New Commerce Experiences Give an Edge to Women-Owned Businesses
As we turn the page to an ever-important Women’s History Month, there's a heightened focus on better understanding why women-owned businesses continue to be hit harder by the pandemic. According to new data revealed in Facebook’s State of Small Business Report, women-owned small businesses are closing at a higher rate (28 percent) than those run by men (22 percent) — and this gap has only increased since the start of the pandemic.
Female business leaders also faced a greater challenge in balancing their work and domestic responsibilities, with the disparity increasing since April. Household-related reasons were cited by 16 percent of female business leaders as a reason why they closed, compared to only 8 percent of male business leaders.
These numbers are a stark reminder that women-led businesses are still disproportionately hurt by the stifling effects of shutdowns.
Yet where we once saw crippling revenues and closed shops overwhelming Main Street, we now see optimism. Why? A modern combination of personalized and social commerce experiences coupled with an influx of new ways to shop, like live shopping, has enabled women-owned businesses and small retailers to meet customers where they are: online.
And in the process, there has been a steady rise in their ability to attract new customers both locally and around the globe, while customizing their brand to provide a differentiating, personal touch. In fact, personalized and social commerce is transforming not only how retailers operate or consumers make choices, it's also contributing to the creation of new markets and marketplaces in our digitally native society.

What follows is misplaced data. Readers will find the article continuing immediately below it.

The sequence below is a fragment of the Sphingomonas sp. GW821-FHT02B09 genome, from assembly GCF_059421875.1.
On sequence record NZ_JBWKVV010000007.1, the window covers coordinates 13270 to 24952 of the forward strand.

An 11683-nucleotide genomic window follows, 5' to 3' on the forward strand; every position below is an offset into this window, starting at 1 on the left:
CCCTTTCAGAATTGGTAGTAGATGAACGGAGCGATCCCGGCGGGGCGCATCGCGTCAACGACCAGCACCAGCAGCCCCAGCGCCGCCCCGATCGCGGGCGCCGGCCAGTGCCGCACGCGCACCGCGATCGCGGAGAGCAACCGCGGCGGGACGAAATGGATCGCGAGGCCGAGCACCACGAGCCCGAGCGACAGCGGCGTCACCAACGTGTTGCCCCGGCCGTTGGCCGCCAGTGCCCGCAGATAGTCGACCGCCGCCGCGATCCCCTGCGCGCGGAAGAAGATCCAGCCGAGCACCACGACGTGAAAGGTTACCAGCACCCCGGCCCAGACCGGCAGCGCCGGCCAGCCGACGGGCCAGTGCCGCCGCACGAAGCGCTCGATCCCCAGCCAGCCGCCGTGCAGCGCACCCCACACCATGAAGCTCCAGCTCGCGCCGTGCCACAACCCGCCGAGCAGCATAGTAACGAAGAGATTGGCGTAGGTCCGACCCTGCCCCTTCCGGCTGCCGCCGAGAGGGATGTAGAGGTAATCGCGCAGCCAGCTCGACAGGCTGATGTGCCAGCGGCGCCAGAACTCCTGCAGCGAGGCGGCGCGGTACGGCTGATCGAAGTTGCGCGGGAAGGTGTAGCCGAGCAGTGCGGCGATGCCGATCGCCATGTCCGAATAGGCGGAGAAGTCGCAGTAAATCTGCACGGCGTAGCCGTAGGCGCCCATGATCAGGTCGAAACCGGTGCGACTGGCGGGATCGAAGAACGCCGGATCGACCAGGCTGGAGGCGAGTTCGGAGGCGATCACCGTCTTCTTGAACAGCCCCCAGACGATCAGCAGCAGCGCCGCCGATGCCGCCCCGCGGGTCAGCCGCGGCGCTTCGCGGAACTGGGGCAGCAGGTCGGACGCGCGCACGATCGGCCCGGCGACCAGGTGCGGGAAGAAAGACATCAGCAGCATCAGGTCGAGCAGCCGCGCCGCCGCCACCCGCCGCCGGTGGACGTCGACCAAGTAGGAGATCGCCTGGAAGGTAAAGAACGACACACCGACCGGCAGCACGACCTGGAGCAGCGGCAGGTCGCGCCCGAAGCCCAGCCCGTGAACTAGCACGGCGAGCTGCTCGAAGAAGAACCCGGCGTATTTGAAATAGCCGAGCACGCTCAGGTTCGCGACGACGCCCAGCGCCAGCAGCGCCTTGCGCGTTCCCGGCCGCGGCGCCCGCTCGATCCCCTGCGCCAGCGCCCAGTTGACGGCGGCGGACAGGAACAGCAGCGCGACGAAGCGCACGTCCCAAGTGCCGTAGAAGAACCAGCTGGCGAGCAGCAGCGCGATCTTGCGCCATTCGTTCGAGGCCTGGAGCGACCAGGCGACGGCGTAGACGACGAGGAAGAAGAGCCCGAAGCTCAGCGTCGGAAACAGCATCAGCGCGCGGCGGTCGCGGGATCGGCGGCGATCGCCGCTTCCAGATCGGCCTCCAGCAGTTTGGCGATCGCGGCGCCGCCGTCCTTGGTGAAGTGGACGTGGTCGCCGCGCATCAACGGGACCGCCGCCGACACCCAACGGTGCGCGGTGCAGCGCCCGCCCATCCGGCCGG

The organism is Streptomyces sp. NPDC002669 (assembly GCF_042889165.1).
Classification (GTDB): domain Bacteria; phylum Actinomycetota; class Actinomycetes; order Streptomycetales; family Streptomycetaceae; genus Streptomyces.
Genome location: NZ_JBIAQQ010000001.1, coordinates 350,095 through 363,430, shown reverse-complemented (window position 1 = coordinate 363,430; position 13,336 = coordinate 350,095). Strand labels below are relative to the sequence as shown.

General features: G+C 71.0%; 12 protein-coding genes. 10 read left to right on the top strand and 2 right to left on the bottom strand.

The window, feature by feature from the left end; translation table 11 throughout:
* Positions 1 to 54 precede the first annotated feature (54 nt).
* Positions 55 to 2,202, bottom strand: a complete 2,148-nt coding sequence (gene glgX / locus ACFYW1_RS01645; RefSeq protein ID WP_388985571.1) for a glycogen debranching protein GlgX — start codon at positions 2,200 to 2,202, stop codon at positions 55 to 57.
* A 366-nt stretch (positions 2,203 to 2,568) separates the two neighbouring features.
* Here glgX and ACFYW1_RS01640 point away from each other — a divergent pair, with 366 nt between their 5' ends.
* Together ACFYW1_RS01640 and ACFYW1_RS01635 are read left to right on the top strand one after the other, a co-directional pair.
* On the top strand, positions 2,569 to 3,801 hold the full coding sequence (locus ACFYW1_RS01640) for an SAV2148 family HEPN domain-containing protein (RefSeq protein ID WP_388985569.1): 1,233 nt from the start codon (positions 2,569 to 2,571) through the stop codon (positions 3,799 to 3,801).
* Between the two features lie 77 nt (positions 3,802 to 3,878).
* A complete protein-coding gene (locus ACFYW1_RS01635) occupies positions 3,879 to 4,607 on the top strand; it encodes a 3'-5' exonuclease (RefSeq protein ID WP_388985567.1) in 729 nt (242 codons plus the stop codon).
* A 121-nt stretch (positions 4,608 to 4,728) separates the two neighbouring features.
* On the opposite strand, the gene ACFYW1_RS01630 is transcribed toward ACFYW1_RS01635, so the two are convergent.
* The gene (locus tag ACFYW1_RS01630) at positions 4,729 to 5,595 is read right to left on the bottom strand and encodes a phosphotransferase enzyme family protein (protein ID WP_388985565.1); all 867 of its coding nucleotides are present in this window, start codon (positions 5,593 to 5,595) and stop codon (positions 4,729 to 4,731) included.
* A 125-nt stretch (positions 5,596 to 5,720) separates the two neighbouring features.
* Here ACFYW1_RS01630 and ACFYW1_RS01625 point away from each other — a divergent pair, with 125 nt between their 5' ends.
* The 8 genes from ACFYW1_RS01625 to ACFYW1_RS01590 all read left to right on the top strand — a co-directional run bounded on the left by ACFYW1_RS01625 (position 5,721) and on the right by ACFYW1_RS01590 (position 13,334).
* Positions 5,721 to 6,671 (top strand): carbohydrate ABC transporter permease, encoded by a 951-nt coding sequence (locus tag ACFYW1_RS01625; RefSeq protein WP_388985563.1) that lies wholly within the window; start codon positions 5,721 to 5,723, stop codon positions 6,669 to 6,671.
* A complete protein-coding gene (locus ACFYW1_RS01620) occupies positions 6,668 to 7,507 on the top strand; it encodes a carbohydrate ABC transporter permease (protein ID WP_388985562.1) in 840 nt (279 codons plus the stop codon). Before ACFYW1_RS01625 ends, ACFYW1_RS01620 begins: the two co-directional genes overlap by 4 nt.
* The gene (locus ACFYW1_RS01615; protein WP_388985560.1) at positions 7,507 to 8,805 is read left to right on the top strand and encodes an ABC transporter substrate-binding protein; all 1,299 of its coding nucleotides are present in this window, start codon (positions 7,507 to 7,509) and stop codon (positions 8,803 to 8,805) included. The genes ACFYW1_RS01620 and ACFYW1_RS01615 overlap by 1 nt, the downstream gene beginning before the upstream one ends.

As a result of this shift to digital, Facebook Live Shopping has proven to be one of the most effective ways to sell items, build community with viewers, and gain new customers — all in real time. When brands sell their products through Live Shopping on Facebook, they're able to give their unique brand a voice and platform to differentiate as they feature products through a live stream.
“Live Shopping completely changed our business, and has literally been a lifeline,” said Kelley Cawley, who runs a boutique shop in Illinois and had to bring her storefront online when the pandemic hit. “I was very focused on brick-and-mortar prior to COVID because I really believe in building relationships with customers and giving them an experience in-store. Things obviously changed when COVID hit, so we shifted to Live Shopping and the results have been great. While we were once reaching 2,500 people through posts, we're now hitting between 70,000-100,000 on average.”
Subsequently, this feature allows small retailers and brands to share more information, demonstrate products, answer questions from viewers and respond to their reactions — in a real-time, highly interactive format. In a digital age defined by “I need it now” culture, when viewers are compelled to make a purchase, they can do it directly through the live stream. And as one small, women-owned boutique learned, social commerce and personalization can take a rural business to major city audiences while still keeping Cawley's unique approach to service and styling intact.
Beyond the use of Live Shopping is its partner in crime: Facebook Shops, which is another lifeline of sorts for modern retailers dealing with the move to online-first, social commerce. Essentially mimicking the concept of personalizing your physical retail store, Shops are an easy way to create a customized digital storefront, giving you the ability to inspire consumers, help them find the products that are right for them, and make the transaction more closely aligned to the moment of discovery.
“We completely reinvented our shop by using Shops and haven’t looked back — nor will we even after the pandemic is over,” said Cawley. “It’s as close to an in-person experience as there is while keeping your unique brand intact.”
Technological advancements continue to play a major role in the rise of personalized and social commerce. For women-owned small businesses or retailers, utilizing these types of tools can be the difference in helping them survive and even thrive. While we all long for the in-person interactions at small shops around the country, the pandemic has proven that digital is here to stay and that women-owned businesses are innovating new experiences that will become the norms of tomorrow.
Yulie Kwon Kim is director, product management at Facebook.
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